Since the Supreme Court created the qualified immunity doctrine, on the basis of common law, it has become a substantial barrier to the efforts of plaintiffs to obtain just outcomes and recover monetary damages from government official defendants. In federal cases, it is very rarely used as a ground for dismissal, but on the local level, the doctrine is almost always invoked to indemnify members of law enforcement. However, the solution to this problem is far simpler than most realize.
Indeed, regardless of the governing legal regime or the makeup of Congress, the doctrine could be rendered irrelevant if state attorneys general and city law departments decline to deploy it as a part of their defense. This is because qualified immunity is not a statutory or constitutional protection. The relevant precedent would be Gomez vs. Toledo, where the Supreme Court determined that it’s an affirmative defense that should only be considered if the defendant parties raise it in litigation.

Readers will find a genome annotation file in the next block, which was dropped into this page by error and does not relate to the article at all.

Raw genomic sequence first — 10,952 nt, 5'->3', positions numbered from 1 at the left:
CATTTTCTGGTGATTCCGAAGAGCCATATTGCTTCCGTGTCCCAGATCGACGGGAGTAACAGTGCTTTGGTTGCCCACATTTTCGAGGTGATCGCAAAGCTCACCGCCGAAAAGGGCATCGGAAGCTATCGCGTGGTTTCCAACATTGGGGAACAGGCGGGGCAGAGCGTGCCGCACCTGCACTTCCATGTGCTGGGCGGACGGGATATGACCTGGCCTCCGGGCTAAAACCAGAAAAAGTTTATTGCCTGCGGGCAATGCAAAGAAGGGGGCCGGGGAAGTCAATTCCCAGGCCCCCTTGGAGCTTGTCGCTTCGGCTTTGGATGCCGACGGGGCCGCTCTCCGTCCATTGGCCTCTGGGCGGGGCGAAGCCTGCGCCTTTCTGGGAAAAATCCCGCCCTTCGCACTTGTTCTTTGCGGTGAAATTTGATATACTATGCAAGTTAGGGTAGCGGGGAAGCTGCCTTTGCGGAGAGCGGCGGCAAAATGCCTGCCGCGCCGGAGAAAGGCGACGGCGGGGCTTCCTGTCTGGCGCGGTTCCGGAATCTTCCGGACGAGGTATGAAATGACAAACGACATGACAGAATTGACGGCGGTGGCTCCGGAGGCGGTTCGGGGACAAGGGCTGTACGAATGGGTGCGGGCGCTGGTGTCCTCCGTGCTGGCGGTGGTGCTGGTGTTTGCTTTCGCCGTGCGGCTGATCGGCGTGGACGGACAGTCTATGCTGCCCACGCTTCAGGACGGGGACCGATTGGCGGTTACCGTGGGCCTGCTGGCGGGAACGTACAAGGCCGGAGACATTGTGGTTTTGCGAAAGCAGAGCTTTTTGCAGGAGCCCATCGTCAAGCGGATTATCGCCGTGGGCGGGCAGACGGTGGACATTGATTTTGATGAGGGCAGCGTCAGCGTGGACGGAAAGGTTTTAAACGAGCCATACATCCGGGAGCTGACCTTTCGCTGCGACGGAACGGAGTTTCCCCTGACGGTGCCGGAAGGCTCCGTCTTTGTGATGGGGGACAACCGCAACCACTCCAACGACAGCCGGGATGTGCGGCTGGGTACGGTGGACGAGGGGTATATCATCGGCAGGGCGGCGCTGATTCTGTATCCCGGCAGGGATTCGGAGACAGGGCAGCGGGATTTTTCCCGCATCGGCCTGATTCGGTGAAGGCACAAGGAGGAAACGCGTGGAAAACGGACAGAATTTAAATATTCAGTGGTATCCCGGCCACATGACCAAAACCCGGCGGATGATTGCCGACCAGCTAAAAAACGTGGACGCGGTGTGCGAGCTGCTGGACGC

To be sure, there is some legitimacy for using qualified immunity to limit the liability of government officials from lawsuits that are frivolous or too burdensome. Nonetheless, given the condition of endemic racism, constitutional wrongdoers must be held accountable, the many who are gravely injured deserve a fair compensation for damages, and first-order legal obstacles cannot be allowed to inhibit the development of constitutional law.
In the end, lawyers given the task of defending government actors, who claim the mantle of civil rights, must decide if their commitment is real.